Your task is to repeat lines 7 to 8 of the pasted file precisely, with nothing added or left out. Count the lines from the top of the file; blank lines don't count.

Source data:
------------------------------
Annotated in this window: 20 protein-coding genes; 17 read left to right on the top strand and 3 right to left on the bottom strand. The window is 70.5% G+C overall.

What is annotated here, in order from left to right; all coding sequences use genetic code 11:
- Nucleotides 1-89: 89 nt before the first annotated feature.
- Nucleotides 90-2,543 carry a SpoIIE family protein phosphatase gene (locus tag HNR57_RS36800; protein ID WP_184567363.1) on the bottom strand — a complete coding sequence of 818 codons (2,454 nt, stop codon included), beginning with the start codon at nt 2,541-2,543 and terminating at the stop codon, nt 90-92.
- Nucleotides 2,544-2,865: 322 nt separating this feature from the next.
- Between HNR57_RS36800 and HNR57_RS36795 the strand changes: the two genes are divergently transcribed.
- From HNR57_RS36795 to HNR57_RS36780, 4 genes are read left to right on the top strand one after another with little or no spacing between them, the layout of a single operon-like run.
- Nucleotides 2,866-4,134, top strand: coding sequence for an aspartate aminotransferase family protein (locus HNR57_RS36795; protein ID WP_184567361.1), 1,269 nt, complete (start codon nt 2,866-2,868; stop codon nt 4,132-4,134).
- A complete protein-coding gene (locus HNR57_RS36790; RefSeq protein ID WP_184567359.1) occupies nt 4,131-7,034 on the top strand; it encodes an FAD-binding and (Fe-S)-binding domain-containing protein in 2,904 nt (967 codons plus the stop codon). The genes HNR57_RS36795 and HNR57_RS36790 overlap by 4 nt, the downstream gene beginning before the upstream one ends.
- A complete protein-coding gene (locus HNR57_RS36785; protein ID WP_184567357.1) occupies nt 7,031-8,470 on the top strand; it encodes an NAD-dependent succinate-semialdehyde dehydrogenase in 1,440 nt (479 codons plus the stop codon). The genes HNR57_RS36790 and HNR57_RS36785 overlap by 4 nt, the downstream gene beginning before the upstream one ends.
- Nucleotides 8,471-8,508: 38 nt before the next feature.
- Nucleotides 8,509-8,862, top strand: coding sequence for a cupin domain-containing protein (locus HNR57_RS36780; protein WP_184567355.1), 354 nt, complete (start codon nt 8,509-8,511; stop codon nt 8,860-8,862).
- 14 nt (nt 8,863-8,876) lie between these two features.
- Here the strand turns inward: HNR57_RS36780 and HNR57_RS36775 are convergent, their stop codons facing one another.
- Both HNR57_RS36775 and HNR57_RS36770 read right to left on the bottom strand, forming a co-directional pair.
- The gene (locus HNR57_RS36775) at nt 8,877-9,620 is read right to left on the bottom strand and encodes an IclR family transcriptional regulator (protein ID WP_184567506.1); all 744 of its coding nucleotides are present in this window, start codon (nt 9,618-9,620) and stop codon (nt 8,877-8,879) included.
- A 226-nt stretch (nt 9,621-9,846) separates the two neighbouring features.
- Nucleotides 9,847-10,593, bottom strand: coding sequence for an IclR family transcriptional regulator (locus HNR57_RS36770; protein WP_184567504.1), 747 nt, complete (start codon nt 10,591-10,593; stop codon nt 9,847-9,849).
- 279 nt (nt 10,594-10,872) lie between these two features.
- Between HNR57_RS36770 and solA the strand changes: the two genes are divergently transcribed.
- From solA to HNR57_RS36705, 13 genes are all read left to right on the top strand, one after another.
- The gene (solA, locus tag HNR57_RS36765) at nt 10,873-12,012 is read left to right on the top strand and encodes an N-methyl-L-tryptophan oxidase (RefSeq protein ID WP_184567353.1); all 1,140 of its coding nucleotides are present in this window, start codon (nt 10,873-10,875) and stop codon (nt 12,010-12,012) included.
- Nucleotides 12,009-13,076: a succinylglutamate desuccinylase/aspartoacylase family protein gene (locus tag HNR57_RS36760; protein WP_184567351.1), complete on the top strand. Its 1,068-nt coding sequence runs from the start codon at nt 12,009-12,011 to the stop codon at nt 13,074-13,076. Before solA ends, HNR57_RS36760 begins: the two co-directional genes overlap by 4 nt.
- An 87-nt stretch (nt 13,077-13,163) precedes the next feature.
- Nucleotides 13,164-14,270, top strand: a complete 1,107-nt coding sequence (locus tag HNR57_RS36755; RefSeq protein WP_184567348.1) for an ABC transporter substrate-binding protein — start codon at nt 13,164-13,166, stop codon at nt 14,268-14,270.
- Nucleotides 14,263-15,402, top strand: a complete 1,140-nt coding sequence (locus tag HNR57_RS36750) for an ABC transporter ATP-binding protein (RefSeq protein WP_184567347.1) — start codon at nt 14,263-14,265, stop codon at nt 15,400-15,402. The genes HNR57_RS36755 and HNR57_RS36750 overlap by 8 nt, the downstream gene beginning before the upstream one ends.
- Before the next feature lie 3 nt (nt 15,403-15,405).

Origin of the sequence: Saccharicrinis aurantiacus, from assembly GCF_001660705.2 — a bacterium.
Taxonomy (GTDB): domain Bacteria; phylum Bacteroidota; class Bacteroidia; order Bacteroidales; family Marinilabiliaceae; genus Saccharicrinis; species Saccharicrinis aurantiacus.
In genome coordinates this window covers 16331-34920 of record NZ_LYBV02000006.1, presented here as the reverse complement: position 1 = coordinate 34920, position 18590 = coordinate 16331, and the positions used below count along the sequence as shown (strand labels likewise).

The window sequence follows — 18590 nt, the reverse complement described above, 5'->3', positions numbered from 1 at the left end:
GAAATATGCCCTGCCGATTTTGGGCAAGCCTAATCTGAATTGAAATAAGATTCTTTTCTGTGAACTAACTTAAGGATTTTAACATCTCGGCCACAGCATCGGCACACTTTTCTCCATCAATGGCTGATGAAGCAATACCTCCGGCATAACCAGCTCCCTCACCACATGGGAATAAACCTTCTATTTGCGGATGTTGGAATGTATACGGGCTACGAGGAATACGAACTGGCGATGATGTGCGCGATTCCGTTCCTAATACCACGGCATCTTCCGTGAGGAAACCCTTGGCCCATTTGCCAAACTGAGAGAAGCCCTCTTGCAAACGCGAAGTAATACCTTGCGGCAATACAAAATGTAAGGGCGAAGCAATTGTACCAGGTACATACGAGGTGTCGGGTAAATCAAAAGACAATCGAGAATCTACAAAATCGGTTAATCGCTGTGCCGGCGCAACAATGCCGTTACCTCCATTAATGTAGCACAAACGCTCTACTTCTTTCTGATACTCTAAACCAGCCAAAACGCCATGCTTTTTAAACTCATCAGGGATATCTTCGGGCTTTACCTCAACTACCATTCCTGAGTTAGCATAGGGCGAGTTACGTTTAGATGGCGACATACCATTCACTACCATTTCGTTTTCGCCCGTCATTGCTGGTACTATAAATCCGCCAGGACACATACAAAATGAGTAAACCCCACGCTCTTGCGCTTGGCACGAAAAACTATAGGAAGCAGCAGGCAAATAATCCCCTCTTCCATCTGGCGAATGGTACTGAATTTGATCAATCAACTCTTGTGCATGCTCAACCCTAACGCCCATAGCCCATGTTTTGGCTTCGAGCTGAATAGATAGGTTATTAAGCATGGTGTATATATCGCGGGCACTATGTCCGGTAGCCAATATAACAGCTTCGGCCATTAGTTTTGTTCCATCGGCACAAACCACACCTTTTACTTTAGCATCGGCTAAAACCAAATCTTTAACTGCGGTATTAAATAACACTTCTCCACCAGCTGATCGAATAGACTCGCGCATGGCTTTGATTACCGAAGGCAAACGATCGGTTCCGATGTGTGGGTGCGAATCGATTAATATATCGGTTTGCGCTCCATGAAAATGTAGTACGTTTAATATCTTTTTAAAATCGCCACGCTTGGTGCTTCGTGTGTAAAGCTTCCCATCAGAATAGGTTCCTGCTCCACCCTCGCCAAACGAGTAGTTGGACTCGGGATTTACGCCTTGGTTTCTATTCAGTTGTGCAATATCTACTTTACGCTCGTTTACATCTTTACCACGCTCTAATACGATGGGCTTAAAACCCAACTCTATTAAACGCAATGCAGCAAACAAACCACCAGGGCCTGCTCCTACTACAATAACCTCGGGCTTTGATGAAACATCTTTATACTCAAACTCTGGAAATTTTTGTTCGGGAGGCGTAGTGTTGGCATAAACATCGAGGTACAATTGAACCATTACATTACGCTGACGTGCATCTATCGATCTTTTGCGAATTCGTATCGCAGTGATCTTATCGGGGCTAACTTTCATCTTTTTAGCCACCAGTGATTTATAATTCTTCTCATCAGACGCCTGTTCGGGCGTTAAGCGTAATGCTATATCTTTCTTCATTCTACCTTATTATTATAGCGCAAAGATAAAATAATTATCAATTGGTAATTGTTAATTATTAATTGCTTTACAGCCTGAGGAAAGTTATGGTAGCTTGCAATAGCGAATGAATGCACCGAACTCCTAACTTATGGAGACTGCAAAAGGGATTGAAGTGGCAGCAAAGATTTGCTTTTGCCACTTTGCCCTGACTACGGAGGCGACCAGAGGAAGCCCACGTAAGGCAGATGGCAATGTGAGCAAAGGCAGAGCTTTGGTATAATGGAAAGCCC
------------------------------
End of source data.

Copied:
- From HNR57_RS36795 to HNR57_RS36780, 4 genes are read left to right on the top strand one after another with little or no spacing between them, the layout of a single operon-like run.
- Nucleotides 2,866-4,134, top strand: coding sequence for an aspartate aminotransferase family protein (locus HNR57_RS36795; protein ID WP_184567361.1), 1,269 nt, complete (start codon nt 2,866-2,868; stop codon nt 4,132-4,134).